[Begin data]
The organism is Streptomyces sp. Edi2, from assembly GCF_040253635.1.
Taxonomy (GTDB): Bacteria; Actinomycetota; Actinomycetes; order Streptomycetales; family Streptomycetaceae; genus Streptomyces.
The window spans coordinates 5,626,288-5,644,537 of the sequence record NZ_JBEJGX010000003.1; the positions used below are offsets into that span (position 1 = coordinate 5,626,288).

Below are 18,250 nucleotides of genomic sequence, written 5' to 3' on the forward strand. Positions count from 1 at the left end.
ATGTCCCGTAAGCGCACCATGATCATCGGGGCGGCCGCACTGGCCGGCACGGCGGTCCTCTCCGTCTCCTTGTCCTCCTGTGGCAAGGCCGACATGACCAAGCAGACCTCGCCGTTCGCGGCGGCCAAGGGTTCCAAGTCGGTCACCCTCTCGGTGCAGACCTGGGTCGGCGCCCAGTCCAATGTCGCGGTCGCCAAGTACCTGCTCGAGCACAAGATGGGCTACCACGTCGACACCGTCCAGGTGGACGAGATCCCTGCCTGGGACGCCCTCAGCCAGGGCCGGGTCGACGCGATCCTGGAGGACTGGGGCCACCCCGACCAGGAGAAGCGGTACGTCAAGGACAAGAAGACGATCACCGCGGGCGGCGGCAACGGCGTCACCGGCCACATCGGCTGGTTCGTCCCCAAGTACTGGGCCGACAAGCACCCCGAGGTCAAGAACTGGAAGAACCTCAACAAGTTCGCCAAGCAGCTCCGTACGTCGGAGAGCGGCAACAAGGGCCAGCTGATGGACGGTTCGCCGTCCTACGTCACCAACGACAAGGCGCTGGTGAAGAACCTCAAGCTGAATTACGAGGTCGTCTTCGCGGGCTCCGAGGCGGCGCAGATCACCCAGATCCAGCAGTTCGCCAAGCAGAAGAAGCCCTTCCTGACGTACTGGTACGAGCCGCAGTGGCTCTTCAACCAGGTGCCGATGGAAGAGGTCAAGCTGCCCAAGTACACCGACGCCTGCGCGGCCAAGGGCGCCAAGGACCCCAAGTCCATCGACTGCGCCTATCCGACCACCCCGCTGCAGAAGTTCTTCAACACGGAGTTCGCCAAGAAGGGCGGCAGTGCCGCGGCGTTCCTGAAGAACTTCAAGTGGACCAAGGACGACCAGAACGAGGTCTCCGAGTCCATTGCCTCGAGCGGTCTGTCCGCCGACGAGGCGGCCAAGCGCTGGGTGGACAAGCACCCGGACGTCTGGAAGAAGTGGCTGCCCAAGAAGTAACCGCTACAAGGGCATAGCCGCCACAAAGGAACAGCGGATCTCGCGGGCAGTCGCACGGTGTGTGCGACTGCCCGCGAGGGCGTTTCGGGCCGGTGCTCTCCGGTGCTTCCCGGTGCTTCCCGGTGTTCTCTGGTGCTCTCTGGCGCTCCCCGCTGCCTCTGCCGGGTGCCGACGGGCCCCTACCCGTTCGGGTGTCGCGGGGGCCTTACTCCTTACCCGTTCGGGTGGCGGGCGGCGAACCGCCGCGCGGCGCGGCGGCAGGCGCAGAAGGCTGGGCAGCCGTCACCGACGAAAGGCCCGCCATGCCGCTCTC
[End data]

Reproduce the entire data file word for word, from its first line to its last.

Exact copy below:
The organism is Streptomyces sp. Edi2, from assembly GCF_040253635.1.
Taxonomy (GTDB): Bacteria; Actinomycetota; Actinomycetes; order Streptomycetales; family Streptomycetaceae; genus Streptomyces.
The window spans coordinates 5,626,288-5,644,537 of the sequence record NZ_JBEJGX010000003.1; the positions used below are offsets into that span (position 1 = coordinate 5,626,288).

Below are 18,250 nucleotides of genomic sequence, written 5' to 3' on the forward strand. Positions count from 1 at the left end.
ATGTCCCGTAAGCGCACCATGATCATCGGGGCGGCCGCACTGGCCGGCACGGCGGTCCTCTCCGTCTCCTTGTCCTCCTGTGGCAAGGCCGACATGACCAAGCAGACCTCGCCGTTCGCGGCGGCCAAGGGTTCCAAGTCGGTCACCCTCTCGGTGCAGACCTGGGTCGGCGCCCAGTCCAATGTCGCGGTCGCCAAGTACCTGCTCGAGCACAAGATGGGCTACCACGTCGACACCGTCCAGGTGGACGAGATCCCTGCCTGGGACGCCCTCAGCCAGGGCCGGGTCGACGCGATCCTGGAGGACTGGGGCCACCCCGACCAGGAGAAGCGGTACGTCAAGGACAAGAAGACGATCACCGCGGGCGGCGGCAACGGCGTCACCGGCCACATCGGCTGGTTCGTCCCCAAGTACTGGGCCGACAAGCACCCCGAGGTCAAGAACTGGAAGAACCTCAACAAGTTCGCCAAGCAGCTCCGTACGTCGGAGAGCGGCAACAAGGGCCAGCTGATGGACGGTTCGCCGTCCTACGTCACCAACGACAAGGCGCTGGTGAAGAACCTCAAGCTGAATTACGAGGTCGTCTTCGCGGGCTCCGAGGCGGCGCAGATCACCCAGATCCAGCAGTTCGCCAAGCAGAAGAAGCCCTTCCTGACGTACTGGTACGAGCCGCAGTGGCTCTTCAACCAGGTGCCGATGGAAGAGGTCAAGCTGCCCAAGTACACCGACGCCTGCGCGGCCAAGGGCGCCAAGGACCCCAAGTCCATCGACTGCGCCTATCCGACCACCCCGCTGCAGAAGTTCTTCAACACGGAGTTCGCCAAGAAGGGCGGCAGTGCCGCGGCGTTCCTGAAGAACTTCAAGTGGACCAAGGACGACCAGAACGAGGTCTCCGAGTCCATTGCCTCGAGCGGTCTGTCCGCCGACGAGGCGGCCAAGCGCTGGGTGGACAAGCACCCGGACGTCTGGAAGAAGTGGCTGCCCAAGAAGTAACCGCTACAAGGGCATAGCCGCCACAAAGGAACAGCGGATCTCGCGGGCAGTCGCACGGTGTGTGCGACTGCCCGCGAGGGCGTTTCGGGCCGGTGCTCTCCGGTGCTTCCCGGTGCTTCCCGGTGTTCTCTGGTGCTCTCTGGCGCTCCCCGCTGCCTCTGCCGGGTGCCGACGGGCCCCTACCCGTTCGGGTGTCGCGGGGGCCTTACTCCTTACCCGTTCGGGTGGCGGGCGGCGAACCGCCGCGCGGCGCGGCGGCAGGCGCAGAAGGCTGGGCAGCCGTCACCGACGAAAGGCCCGCCATGCCGCTCTC